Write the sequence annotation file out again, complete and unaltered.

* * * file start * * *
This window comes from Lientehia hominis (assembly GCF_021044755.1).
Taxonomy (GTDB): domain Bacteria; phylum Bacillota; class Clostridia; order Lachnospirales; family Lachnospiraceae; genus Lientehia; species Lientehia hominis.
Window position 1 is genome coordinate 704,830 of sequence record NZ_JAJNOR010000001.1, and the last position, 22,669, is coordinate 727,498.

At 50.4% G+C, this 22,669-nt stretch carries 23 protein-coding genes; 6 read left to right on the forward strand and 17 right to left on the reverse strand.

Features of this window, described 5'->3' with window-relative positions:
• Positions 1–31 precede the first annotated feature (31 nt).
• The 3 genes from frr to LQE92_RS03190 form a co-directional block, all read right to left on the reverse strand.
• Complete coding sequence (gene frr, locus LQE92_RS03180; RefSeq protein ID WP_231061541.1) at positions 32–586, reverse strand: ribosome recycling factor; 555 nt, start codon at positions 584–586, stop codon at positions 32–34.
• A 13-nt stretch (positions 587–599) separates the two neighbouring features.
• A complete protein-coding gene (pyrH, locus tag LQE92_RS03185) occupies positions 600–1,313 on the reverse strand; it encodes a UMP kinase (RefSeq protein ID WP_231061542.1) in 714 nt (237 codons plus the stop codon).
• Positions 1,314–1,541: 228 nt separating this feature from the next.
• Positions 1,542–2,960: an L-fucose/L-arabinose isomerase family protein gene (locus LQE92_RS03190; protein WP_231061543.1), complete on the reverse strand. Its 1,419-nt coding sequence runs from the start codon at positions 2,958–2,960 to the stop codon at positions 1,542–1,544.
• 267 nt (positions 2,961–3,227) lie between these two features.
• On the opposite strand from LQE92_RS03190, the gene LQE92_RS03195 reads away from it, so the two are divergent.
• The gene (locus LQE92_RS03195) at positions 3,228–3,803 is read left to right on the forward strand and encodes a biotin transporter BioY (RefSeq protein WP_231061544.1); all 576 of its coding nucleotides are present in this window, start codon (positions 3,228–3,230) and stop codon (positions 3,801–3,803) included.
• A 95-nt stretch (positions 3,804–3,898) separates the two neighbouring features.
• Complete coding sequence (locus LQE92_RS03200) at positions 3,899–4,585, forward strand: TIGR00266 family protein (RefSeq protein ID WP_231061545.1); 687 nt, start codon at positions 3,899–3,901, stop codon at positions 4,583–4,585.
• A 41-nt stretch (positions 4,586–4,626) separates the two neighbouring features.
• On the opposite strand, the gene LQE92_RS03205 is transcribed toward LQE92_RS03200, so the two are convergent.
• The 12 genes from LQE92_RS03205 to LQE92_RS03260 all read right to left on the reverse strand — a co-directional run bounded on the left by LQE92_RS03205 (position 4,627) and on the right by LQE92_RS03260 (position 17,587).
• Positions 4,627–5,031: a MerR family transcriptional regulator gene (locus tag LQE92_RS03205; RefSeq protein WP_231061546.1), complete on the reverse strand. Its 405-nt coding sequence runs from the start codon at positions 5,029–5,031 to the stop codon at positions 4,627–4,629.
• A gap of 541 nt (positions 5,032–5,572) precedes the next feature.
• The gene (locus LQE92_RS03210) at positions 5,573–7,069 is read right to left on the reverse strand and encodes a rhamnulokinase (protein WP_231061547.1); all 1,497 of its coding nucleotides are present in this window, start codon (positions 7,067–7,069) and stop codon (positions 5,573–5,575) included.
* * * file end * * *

This window comes from Lientehia hominis (assembly GCF_021044755.1).
Taxonomy (GTDB): domain Bacteria; phylum Bacillota; class Clostridia; order Lachnospirales; family Lachnospiraceae; genus Lientehia; species Lientehia hominis.
Window position 1 is genome coordinate 704,830 of sequence record NZ_JAJNOR010000001.1, and the last position, 22,669, is coordinate 727,498.

At 50.4% G+C, this 22,669-nt stretch carries 23 protein-coding genes; 6 read left to right on the forward strand and 17 right to left on the reverse strand.

Features of this window, described 5'->3' with window-relative positions:
• Positions 1–31 precede the first annotated feature (31 nt).
• The 3 genes from frr to LQE92_RS03190 form a co-directional block, all read right to left on the reverse strand.
• Complete coding sequence (gene frr, locus LQE92_RS03180; RefSeq protein ID WP_231061541.1) at positions 32–586, reverse strand: ribosome recycling factor; 555 nt, start codon at positions 584–586, stop codon at positions 32–34.
• A 13-nt stretch (positions 587–599) separates the two neighbouring features.
• A complete protein-coding gene (pyrH, locus tag LQE92_RS03185) occupies positions 600–1,313 on the reverse strand; it encodes a UMP kinase (RefSeq protein ID WP_231061542.1) in 714 nt (237 codons plus the stop codon).
• Positions 1,314–1,541: 228 nt separating this feature from the next.
• Positions 1,542–2,960: an L-fucose/L-arabinose isomerase family protein gene (locus LQE92_RS03190; protein WP_231061543.1), complete on the reverse strand. Its 1,419-nt coding sequence runs from the start codon at positions 2,958–2,960 to the stop codon at positions 1,542–1,544.
• 267 nt (positions 2,961–3,227) lie between these two features.
• On the opposite strand from LQE92_RS03190, the gene LQE92_RS03195 reads away from it, so the two are divergent.
• The gene (locus LQE92_RS03195) at positions 3,228–3,803 is read left to right on the forward strand and encodes a biotin transporter BioY (RefSeq protein WP_231061544.1); all 576 of its coding nucleotides are present in this window, start codon (positions 3,228–3,230) and stop codon (positions 3,801–3,803) included.
• A 95-nt stretch (positions 3,804–3,898) separates the two neighbouring features.
• Complete coding sequence (locus LQE92_RS03200) at positions 3,899–4,585, forward strand: TIGR00266 family protein (RefSeq protein ID WP_231061545.1); 687 nt, start codon at positions 3,899–3,901, stop codon at positions 4,583–4,585.
• A 41-nt stretch (positions 4,586–4,626) separates the two neighbouring features.
• On the opposite strand, the gene LQE92_RS03205 is transcribed toward LQE92_RS03200, so the two are convergent.
• The 12 genes from LQE92_RS03205 to LQE92_RS03260 all read right to left on the reverse strand — a co-directional run bounded on the left by LQE92_RS03205 (position 4,627) and on the right by LQE92_RS03260 (position 17,587).
• Positions 4,627–5,031: a MerR family transcriptional regulator gene (locus tag LQE92_RS03205; RefSeq protein WP_231061546.1), complete on the reverse strand. Its 405-nt coding sequence runs from the start codon at positions 5,029–5,031 to the stop codon at positions 4,627–4,629.
• A gap of 541 nt (positions 5,032–5,572) precedes the next feature.
• The gene (locus LQE92_RS03210) at positions 5,573–7,069 is read right to left on the reverse strand and encodes a rhamnulokinase (protein WP_231061547.1); all 1,497 of its coding nucleotides are present in this window, start codon (positions 7,067–7,069) and stop codon (positions 5,573–5,575) included.